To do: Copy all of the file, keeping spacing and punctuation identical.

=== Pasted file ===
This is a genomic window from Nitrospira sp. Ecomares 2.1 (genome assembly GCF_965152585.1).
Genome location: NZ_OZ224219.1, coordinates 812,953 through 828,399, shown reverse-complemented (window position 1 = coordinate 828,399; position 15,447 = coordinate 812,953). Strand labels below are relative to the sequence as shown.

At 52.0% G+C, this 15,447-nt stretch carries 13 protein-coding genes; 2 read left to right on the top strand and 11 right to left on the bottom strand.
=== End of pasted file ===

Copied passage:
This is a genomic window from Nitrospira sp. Ecomares 2.1 (genome assembly GCF_965152585.1).
Genome location: NZ_OZ224219.1, coordinates 812,953 through 828,399, shown reverse-complemented (window position 1 = coordinate 828,399; position 15,447 = coordinate 812,953). Strand labels below are relative to the sequence as shown.

At 52.0% G+C, this 15,447-nt stretch carries 13 protein-coding genes; 2 read left to right on the top strand and 11 right to left on the bottom strand.